At the very close of 1957, Johnny Nash, just 17, had his first hit record, “A Very Special Love,” which climbed to #23 on the Billboard Hot 100. His next effort stiffed, but in 1958 his label, ABC-Paramount, in a very unusual move, had him join forces with label mates Paul Anka and George Hamilton IV in a narrative entitled “The Teen Commandments.” It proved a success, climbing to U.S. #29. After a mild success with the Casablanca standard, “As Time Goes By,” Nash was a chart absentee until “Let’s Move & Groove (Together)” proved a U.S. Rhythm & Blues hit in 1965.

At this time, Nash helped start the JAD label, an early signing being the Cowsills. Their success came later with MGM, but Nash, on a trip to Jamaica, met Bob Marley and his group, The Wailers, and signed them, too. Meanwhile, he scored his biggest success to that date with “Hold Me Tight,” which reached #5 in both the U.S. and U.K. as well as climbing into the top five in Australia and Canada. Its successor, “You Got Soul,” reached #6 in the U.K. as did a 1969 cover of Sam Cooke’s “Cupid,” which also went top 10 in Holland, France and Canada.

Nash’s biggest hit followed as 1972’s “I Can See Clearly Now,” with Marley’s band providing backup, rocketed to #1 in the U.S., Canada and South Africa as well as going top 10 in the U.K., France and Australia. “Stir It Up” followed, giving Marley, who wrote it, his first international success. In 1975, Nash reappeared hitting #1 in the U.K. with “Tears On My Pillow,” not the Little Anthony & the Imperials song. It missed entirely in the States, but also climbed to #1 in New Zealand and was a top 10 success in several European nations. A cover of Sam Cooke’s “(What A) Wonderful World” was another U.K. success in 1976.


Just about the same time the Impressions were winding down their hit-making run and Curtis Mayfield was preparing for his solo career, this quartet played a major role in keeping Chicago on the Rhythm & Blues/Soul map.

Eugene Record, Marshall Thompson, Robert Lester and Creadel Jones formed the Chi-Lites, choosing that moniker as a tip of the hat to their hometown. Success took awhile, the group starting in the late ‘50s, but its first LP, 1969’s “Give It Away,” reached #16 on the R&B chart and even cracked the Billboard Top 200 list, the title cut climbing into the R&B top 10. “Let Me Be The Man My Daddy Was” and “The Twelfth of Never” also proved R&B hits from the debut LP, with many of the tunes penned by Record. The second LP contained a couple R&B hits, but failed to chart.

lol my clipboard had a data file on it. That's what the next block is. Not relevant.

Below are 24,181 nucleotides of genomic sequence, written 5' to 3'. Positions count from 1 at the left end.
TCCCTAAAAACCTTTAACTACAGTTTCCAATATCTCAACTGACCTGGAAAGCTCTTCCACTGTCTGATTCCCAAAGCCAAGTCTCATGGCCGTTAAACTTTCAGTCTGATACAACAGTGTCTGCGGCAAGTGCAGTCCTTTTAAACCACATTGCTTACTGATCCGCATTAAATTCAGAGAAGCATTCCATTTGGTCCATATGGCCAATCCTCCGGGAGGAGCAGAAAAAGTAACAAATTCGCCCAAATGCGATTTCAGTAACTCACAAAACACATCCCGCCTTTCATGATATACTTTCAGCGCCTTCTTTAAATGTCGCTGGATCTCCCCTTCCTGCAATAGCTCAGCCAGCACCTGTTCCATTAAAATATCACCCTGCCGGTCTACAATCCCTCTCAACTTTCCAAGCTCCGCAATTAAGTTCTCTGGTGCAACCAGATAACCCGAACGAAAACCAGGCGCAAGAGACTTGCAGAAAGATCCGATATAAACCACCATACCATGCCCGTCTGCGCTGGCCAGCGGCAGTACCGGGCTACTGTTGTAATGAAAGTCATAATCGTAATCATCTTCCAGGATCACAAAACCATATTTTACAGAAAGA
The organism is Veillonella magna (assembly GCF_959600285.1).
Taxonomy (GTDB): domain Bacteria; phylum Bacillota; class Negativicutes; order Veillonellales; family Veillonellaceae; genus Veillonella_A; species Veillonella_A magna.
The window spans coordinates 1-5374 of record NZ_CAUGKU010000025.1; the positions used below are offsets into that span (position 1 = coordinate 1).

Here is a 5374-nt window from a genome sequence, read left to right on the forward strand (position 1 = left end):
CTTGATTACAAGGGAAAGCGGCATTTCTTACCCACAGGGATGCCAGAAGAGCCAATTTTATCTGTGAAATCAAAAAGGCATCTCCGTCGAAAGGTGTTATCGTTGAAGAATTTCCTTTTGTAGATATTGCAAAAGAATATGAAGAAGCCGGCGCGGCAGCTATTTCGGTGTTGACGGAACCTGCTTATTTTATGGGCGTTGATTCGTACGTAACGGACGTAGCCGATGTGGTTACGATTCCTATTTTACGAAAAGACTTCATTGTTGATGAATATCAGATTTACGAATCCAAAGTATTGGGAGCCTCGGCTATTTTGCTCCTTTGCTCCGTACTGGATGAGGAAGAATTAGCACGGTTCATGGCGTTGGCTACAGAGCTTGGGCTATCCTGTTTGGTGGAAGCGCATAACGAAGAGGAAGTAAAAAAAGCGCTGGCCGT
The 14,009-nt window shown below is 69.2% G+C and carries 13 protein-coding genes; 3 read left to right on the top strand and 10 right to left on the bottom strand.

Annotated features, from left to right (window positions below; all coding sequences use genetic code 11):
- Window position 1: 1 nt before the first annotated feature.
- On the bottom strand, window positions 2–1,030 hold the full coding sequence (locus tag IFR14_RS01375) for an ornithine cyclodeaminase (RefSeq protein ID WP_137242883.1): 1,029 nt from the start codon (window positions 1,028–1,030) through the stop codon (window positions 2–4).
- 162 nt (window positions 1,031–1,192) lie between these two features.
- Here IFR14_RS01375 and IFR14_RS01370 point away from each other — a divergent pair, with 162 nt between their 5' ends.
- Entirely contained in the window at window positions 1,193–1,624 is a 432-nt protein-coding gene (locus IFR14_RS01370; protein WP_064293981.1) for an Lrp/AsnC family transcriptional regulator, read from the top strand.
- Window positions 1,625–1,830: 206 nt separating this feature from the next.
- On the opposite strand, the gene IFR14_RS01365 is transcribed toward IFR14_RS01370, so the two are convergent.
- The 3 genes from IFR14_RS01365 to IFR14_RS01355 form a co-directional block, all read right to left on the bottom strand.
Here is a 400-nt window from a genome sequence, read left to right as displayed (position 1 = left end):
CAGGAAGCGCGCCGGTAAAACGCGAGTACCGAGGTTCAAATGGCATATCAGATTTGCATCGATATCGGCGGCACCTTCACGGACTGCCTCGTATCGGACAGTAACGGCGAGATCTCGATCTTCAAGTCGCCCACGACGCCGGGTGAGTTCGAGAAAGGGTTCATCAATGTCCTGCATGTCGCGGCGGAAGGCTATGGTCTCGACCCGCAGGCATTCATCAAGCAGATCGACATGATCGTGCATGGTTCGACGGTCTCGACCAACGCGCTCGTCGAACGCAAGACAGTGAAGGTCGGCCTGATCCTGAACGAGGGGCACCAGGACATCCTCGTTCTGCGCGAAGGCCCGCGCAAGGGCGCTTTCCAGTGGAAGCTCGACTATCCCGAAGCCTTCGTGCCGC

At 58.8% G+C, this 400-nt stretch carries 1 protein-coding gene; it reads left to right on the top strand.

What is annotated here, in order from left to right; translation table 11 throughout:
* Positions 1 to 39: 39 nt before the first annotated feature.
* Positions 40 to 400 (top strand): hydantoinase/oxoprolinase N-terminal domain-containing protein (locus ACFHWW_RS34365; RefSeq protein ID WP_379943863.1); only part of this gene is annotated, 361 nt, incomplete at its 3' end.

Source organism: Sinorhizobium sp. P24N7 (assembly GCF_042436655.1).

Record took over on the third offering, 1971’s “(For God’s Sake) Give More Power To The People,” penning most of the material himself. Powered by the title track, which hit #4 on the R&B list and #26 on the Hot 100, the LP rose to #3 R&B and #12 on the Top 200. The single also became the Chi-Lites first U.K. hit. But it was the album’s fourth single that lifted the group from the pack as “Have You Seen Her?” hit #1 on the R&B chart and came close to topping all contenders on both sides of the Atlantic, climbing to #3 on the Hot 100 and the U.K. charts. The next year’s “A Lonely Man” topped the R&B album chart and climbed to #5 on the Top 200 thanks to the leadoff track, Record’s “Oh Girl,” which hit #1 on both the Hot 100 and the R&B list as well as reaching #14 in the U.K.

The group continued as a major force on the R&B chart until 1984, finishing with 21 entries that made the top 30, 12 reaching the top 10. The inductees are the four members listed above.


Being “the first” always carries significance. This trio may or may not have been the first all female Rap group, but certainly they were the earliest to achieve the level of success they reached. Hailing from Queens, New York, Cheryl James (Salt), Sandra Denton (Pepa) and Deidra Roper (DJ Spinderella) released their first album in 1986 and remained a fixture on the best-seller lists for more than a decade.

“Hot, Cool & Vicious” rose to #7 on the U.S. Rhythm & Blues chart and, more significantly, climbed to #26 on the Billboard Top 200, also becoming a chart factor in Canada, parts of Europe and the Pan-Pacific. All in all, it was quite an impressive showing for a new phase of a fairly new genre, but it was just the start. A year after the LP’s release, “Push It,” originally released as the B-side of their previous single, “Tramp,” was re-released as an A-side, becoming a worldwide smash. It hit #1 in Holland and Belgium, climbed to #2 in the U.K. and landed in the top 10 of many nations around the globe. Originally not on the debut LP, which eventually peaked at #19 on the Billboard Top 200, “Push It” was added onto the reissued version, accounting for much of that disc’s success.

The next two albums didn’t contain any major hit singles, though the second LP “A Salt With A Deadly Pepa,” did contain “Push It,” which helped it reach #19 on the U.K. chart. But that LP and 1990’s “Blacks’ Magic” each did reach #38 on the Billboard chart, and “Blacks’ Magic” did unleash two huge hit singles, “Do You Want Me” and “Let’s Talk About Sex,” which eventually became the trio’s biggest worldwide hit. Though it stopped at #13 on the Billboard Hot 100, “Let’s Talk About Sex” was a chart-topper in Switzerland, Holland, Austria, Germany, Australia and Belgium, rose to #2 in the U.K. and was top five in several other nations.

The next album, “Very Necessary,” didn’t appear until 1993, but, evidently, absence made the heart grow fonder toward the trio as it climbed to a U.S. best #4 and two of its singles, “Shoop” and “Whatta Man” reached U.S. #4 and #3, respectively, the latter done with En Vogue. The trio’s final long-player, “Brand New,” wasn’t released until 1997 and, despite the long wait and the albums’ label going bankrupt before the disc’s release, it still reached U.S. #37.